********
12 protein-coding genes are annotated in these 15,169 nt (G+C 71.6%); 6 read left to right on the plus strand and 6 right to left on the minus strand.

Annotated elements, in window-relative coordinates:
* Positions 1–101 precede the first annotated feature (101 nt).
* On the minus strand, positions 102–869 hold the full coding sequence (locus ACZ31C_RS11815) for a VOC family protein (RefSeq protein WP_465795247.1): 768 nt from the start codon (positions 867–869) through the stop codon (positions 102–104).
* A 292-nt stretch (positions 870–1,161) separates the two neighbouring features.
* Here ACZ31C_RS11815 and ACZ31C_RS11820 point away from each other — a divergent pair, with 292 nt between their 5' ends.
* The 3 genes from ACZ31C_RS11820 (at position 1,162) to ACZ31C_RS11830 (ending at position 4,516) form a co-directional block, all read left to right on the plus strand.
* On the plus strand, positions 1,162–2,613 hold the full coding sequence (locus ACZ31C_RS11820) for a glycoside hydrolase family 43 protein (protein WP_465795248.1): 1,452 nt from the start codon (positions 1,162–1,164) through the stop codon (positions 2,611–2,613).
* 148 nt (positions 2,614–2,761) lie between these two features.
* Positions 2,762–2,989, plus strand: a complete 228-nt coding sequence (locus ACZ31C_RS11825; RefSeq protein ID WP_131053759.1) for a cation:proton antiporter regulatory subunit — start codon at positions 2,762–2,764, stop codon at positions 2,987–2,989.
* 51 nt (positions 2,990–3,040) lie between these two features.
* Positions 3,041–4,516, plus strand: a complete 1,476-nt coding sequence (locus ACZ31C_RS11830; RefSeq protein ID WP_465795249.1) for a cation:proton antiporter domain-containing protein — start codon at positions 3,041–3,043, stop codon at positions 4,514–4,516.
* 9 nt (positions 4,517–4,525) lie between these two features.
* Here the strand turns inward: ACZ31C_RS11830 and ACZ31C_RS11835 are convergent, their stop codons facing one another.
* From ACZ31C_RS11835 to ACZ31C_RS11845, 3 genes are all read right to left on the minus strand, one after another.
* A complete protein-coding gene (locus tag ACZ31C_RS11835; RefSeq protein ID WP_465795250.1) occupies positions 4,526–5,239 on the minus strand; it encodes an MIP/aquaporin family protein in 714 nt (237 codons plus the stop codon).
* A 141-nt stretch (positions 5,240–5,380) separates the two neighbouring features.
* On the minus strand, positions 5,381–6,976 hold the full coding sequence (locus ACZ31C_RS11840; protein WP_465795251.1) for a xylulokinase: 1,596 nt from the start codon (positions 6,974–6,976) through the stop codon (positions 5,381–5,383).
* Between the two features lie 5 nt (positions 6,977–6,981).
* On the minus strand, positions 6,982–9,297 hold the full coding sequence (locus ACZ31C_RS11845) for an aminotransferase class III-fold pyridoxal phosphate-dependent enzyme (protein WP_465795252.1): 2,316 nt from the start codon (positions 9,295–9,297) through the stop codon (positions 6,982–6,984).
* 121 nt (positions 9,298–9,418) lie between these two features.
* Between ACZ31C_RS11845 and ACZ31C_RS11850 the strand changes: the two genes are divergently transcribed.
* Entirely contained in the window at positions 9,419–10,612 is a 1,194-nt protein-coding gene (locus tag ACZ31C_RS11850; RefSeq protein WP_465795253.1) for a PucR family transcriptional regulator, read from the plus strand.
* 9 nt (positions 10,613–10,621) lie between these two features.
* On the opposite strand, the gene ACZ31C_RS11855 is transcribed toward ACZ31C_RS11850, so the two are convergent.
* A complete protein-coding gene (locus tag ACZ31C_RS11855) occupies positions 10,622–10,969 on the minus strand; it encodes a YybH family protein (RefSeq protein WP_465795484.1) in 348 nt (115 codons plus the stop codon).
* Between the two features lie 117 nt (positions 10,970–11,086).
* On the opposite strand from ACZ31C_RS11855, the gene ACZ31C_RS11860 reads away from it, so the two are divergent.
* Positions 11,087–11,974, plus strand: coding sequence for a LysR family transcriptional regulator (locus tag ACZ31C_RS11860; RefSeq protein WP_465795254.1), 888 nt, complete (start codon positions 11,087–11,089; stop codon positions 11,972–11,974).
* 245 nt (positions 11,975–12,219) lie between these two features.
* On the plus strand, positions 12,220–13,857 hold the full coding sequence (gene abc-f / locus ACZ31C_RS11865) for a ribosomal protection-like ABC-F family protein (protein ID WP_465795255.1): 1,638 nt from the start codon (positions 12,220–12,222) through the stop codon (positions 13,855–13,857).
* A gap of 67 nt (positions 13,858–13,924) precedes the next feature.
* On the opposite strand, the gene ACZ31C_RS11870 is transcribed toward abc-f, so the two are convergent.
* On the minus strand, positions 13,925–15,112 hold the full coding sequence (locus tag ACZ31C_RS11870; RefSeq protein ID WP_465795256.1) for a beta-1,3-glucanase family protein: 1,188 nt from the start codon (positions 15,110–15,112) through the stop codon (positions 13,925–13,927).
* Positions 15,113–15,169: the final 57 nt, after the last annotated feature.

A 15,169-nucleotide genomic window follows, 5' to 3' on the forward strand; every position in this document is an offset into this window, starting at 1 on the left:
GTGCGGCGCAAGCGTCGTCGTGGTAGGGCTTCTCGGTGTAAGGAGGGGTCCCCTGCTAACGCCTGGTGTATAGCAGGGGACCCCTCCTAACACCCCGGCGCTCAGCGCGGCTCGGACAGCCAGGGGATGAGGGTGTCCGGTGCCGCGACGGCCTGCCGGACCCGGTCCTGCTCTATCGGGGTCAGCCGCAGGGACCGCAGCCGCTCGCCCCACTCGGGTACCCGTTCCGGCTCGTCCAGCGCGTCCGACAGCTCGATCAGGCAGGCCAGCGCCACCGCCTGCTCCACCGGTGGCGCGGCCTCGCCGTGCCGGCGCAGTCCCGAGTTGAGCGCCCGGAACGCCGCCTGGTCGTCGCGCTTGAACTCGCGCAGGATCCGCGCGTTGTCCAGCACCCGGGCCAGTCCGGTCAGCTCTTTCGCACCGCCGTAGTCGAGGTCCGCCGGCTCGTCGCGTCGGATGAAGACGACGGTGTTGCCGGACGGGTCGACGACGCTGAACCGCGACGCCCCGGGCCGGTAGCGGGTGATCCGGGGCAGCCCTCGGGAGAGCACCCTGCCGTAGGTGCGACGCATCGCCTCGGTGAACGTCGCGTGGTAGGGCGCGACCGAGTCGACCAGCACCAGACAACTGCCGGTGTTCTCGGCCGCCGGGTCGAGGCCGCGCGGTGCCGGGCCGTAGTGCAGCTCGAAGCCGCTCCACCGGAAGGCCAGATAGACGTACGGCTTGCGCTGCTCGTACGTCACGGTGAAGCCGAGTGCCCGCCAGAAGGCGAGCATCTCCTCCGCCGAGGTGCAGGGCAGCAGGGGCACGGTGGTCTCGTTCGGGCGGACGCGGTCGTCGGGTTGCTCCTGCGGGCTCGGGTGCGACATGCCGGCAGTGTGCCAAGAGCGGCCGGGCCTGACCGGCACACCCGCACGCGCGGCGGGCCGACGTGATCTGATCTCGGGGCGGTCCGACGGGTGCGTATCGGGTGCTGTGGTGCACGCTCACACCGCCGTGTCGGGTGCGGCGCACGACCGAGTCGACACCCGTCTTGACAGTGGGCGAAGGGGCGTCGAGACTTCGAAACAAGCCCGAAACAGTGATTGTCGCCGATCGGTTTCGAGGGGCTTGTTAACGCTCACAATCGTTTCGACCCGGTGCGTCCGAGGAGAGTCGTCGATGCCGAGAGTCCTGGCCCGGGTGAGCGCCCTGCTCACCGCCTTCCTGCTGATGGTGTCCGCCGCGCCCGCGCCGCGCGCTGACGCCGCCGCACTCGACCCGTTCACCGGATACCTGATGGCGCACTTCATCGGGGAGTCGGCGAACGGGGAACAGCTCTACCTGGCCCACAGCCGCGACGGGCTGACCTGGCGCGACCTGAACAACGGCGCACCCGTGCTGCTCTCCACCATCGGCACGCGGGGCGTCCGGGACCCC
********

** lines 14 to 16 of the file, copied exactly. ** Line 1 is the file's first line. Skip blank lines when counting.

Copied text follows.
* Here the strand turns inward: ACZ31C_RS11830 and ACZ31C_RS11835 are convergent, their stop codons facing one another.
* From ACZ31C_RS11835 to ACZ31C_RS11845, 3 genes are all read right to left on the minus strand, one after another.
* A complete protein-coding gene (locus tag ACZ31C_RS11835; RefSeq protein ID WP_465795250.1) occupies positions 4,526–5,239 on the minus strand; it encodes an MIP/aquaporin family protein in 714 nt (237 codons plus the stop codon).